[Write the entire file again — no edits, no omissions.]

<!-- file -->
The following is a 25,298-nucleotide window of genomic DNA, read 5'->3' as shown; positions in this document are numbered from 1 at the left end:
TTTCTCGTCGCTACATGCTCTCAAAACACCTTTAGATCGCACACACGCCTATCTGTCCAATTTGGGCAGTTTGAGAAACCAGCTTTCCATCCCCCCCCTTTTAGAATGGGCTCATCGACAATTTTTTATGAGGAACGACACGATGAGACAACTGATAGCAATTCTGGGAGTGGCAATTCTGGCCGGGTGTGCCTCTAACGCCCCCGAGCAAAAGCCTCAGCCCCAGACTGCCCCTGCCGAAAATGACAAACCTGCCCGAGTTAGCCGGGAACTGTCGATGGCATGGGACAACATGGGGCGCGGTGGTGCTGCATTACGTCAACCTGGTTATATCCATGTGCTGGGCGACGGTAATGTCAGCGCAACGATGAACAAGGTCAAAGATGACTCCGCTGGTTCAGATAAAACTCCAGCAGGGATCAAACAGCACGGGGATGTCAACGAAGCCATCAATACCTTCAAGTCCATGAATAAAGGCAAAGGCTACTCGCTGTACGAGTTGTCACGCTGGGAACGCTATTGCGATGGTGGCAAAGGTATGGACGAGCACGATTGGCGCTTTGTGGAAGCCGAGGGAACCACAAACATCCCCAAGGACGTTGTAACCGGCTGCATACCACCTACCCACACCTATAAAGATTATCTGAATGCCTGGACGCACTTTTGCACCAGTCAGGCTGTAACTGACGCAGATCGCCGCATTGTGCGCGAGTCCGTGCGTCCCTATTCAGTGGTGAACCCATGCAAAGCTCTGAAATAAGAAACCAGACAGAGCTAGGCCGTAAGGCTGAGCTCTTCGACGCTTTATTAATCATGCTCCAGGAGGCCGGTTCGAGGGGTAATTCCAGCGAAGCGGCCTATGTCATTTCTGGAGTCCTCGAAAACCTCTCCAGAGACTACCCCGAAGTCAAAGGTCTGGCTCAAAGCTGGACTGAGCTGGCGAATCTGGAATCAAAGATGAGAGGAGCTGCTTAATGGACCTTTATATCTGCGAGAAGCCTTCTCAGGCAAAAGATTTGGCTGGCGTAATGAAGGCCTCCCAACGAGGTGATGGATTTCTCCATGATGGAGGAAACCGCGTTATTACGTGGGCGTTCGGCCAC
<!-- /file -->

The following is a 25,298-nucleotide window of genomic DNA, read 5'->3' as shown; positions in this document are numbered from 1 at the left end:
TTTCTCGTCGCTACATGCTCTCAAAACACCTTTAGATCGCACACACGCCTATCTGTCCAATTTGGGCAGTTTGAGAAACCAGCTTTCCATCCCCCCCCTTTTAGAATGGGCTCATCGACAATTTTTTATGAGGAACGACACGATGAGACAACTGATAGCAATTCTGGGAGTGGCAATTCTGGCCGGGTGTGCCTCTAACGCCCCCGAGCAAAAGCCTCAGCCCCAGACTGCCCCTGCCGAAAATGACAAACCTGCCCGAGTTAGCCGGGAACTGTCGATGGCATGGGACAACATGGGGCGCGGTGGTGCTGCATTACGTCAACCTGGTTATATCCATGTGCTGGGCGACGGTAATGTCAGCGCAACGATGAACAAGGTCAAAGATGACTCCGCTGGTTCAGATAAAACTCCAGCAGGGATCAAACAGCACGGGGATGTCAACGAAGCCATCAATACCTTCAAGTCCATGAATAAAGGCAAAGGCTACTCGCTGTACGAGTTGTCACGCTGGGAACGCTATTGCGATGGTGGCAAAGGTATGGACGAGCACGATTGGCGCTTTGTGGAAGCCGAGGGAACCACAAACATCCCCAAGGACGTTGTAACCGGCTGCATACCACCTACCCACACCTATAAAGATTATCTGAATGCCTGGACGCACTTTTGCACCAGTCAGGCTGTAACTGACGCAGATCGCCGCATTGTGCGCGAGTCCGTGCGTCCCTATTCAGTGGTGAACCCATGCAAAGCTCTGAAATAAGAAACCAGACAGAGCTAGGCCGTAAGGCTGAGCTCTTCGACGCTTTATTAATCATGCTCCAGGAGGCCGGTTCGAGGGGTAATTCCAGCGAAGCGGCCTATGTCATTTCTGGAGTCCTCGAAAACCTCTCCAGAGACTACCCCGAAGTCAAAGGTCTGGCTCAAAGCTGGACTGAGCTGGCGAATCTGGAATCAAAGATGAGAGGAGCTGCTTAATGGACCTTTATATCTGCGAGAAGCCTTCTCAGGCAAAAGATTTGGCTGGCGTAATGAAGGCCTCCCAACGAGGTGATGGATTTCTCCATGATGGAGGAAACCGCGTTATTACGTGGGCGTTCGGCCAC